Iran oil workers: ‘Our lives don’t matter to bosses’

By Seth Galinsky
October 23, 2023
Contract oil workers protest in Abadan, Iran, in early October, demanding higher pay.
radiozamaneh.comContract oil workers protest in Abadan, Iran, in early October, demanding higher pay.

Oil refinery workers in five provinces of Iran and on five oil-drilling platforms in the Persian Gulf are protesting over wages, pensions and safety conditions. The protests include both “permanent” refinery and drilling-platform workers — who are among the better-paid workers in Iran — as well as contract workers, who are paid less with fewer benefits. Like other working people in Iran, all have been hard hit by an official inflation rate of 40% a year.

Workers on the oil-drilling platforms began protesting Sept. 25 over a cap imposed on wage and pension increases. They posted photos of groups of dozens of workers holding signs saying “wage ceilings are cruel.”

Their anger at treatment by the oil bosses increased after two workers died from a fire at a Bandar Abbas refinery the same week. The fire “has not caused a disruption in the production of gasoline and other petroleum products,” one oil worker posted online. The bosses “are only thinking about their gasoline production. People’s lives have no value.” The drilling-platform workers announced they will continue weekly protests until their demands are met.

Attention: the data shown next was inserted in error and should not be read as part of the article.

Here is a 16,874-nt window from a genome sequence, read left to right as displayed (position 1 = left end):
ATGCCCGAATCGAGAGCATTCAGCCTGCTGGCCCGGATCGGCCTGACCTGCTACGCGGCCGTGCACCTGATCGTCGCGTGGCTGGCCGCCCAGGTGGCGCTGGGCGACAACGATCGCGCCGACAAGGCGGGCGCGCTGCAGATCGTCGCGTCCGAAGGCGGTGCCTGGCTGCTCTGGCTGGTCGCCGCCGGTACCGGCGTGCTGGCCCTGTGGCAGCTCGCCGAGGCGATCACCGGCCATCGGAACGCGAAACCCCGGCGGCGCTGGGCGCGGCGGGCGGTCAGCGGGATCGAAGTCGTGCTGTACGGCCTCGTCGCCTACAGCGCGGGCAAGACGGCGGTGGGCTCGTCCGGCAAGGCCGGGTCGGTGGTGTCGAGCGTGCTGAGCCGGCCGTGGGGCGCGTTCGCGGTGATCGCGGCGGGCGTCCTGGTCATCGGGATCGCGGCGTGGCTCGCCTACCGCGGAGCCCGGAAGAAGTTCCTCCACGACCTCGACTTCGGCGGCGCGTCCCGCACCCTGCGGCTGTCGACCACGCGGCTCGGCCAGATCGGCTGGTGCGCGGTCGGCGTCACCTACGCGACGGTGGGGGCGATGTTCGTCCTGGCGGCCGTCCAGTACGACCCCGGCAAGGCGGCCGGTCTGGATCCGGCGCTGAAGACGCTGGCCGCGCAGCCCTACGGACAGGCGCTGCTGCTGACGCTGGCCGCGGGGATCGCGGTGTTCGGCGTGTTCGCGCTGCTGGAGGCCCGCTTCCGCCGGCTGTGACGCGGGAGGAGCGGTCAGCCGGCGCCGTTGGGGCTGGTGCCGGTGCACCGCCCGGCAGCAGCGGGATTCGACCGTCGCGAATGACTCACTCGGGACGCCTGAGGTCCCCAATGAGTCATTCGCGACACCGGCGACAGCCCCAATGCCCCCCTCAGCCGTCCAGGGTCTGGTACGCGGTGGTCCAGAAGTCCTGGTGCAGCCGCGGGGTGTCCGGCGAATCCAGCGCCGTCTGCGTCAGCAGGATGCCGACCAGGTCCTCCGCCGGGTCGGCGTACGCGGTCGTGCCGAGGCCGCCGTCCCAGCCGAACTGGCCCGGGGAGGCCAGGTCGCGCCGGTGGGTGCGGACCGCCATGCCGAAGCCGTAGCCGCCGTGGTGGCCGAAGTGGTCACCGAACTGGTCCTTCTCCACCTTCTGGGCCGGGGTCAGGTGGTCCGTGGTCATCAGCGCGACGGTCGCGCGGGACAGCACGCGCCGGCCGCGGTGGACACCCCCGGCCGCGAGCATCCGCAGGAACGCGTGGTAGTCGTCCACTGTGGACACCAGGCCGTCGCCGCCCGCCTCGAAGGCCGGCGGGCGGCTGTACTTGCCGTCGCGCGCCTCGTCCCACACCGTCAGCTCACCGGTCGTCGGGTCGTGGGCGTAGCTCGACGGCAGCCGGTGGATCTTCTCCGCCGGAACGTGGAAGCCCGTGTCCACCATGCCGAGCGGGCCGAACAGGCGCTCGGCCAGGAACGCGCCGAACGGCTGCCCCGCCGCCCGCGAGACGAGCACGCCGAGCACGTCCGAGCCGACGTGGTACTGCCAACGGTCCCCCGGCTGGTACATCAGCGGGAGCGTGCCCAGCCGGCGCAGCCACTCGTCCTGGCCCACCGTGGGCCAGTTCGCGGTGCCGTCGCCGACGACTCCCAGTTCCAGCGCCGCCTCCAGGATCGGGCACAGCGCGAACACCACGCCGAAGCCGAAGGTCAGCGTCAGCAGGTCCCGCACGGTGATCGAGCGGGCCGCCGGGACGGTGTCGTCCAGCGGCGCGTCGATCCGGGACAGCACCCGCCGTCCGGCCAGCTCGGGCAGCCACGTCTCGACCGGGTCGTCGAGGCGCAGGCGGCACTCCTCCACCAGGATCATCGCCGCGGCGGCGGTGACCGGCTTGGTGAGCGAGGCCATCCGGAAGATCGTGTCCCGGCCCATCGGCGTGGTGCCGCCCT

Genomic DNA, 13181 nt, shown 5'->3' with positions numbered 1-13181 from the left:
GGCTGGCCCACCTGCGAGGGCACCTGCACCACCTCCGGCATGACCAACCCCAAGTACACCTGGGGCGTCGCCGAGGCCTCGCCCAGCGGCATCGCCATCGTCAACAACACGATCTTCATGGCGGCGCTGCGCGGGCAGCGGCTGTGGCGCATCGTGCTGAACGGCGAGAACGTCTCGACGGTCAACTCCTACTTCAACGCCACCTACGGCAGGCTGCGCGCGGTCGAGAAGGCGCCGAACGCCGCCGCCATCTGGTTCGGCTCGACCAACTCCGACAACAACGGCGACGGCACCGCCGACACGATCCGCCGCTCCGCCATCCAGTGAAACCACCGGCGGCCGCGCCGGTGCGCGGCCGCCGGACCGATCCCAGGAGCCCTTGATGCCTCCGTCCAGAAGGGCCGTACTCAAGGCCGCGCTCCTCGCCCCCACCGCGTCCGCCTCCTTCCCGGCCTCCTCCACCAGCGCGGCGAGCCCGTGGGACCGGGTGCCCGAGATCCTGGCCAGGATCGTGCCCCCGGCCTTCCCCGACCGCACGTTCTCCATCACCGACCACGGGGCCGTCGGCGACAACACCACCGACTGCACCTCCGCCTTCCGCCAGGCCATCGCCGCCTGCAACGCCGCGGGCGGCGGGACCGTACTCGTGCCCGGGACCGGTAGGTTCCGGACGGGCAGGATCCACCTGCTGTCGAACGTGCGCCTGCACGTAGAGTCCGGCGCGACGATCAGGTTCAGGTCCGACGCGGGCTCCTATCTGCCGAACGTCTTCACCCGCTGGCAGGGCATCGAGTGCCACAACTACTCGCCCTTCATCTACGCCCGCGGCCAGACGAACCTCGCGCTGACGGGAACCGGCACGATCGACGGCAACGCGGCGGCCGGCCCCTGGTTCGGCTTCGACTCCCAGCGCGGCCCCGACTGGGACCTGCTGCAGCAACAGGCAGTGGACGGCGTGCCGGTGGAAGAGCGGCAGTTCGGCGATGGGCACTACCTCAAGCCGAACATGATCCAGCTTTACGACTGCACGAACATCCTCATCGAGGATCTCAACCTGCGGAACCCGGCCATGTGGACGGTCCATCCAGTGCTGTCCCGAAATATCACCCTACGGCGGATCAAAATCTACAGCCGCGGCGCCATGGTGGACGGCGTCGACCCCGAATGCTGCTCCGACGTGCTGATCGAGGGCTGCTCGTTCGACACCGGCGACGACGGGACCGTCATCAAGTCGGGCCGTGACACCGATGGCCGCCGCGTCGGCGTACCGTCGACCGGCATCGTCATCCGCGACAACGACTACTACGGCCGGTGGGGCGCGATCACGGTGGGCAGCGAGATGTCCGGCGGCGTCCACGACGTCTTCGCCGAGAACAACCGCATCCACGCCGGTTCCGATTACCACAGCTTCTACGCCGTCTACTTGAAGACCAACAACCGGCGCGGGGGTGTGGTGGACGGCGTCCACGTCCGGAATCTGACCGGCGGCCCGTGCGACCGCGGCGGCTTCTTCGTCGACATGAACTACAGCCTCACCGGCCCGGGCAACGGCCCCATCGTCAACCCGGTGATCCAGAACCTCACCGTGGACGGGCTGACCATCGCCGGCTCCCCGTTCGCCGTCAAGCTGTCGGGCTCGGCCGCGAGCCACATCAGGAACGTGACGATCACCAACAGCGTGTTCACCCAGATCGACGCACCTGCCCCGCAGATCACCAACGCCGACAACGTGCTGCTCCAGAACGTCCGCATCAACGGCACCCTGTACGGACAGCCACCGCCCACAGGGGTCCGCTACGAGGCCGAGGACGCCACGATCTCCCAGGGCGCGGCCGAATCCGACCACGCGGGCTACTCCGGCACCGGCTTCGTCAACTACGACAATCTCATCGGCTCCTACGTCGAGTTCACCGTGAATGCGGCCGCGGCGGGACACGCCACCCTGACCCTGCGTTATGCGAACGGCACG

The next week contract oil workers in at least five cities presented a petition to management calling for more workers to be made permanent, for closing the wage gap between contract and permanent workers, and for “bonuses” to cover school expenses for their children. Above, action in Abadan.

Then the Abadan Petrochemical bosses declared bankruptcy. Workers stopped work Oct. 4 to protest six months of not being paid.

In April and May, thousands of oil project contract workers — who build and repair oil installations — had gone on strike. They were demanding higher wages, better food and water, and a more humane work cycle of 20 days on and 10 days off instead of a grueling 24 days in a row with just six days off, and an end to the contract system.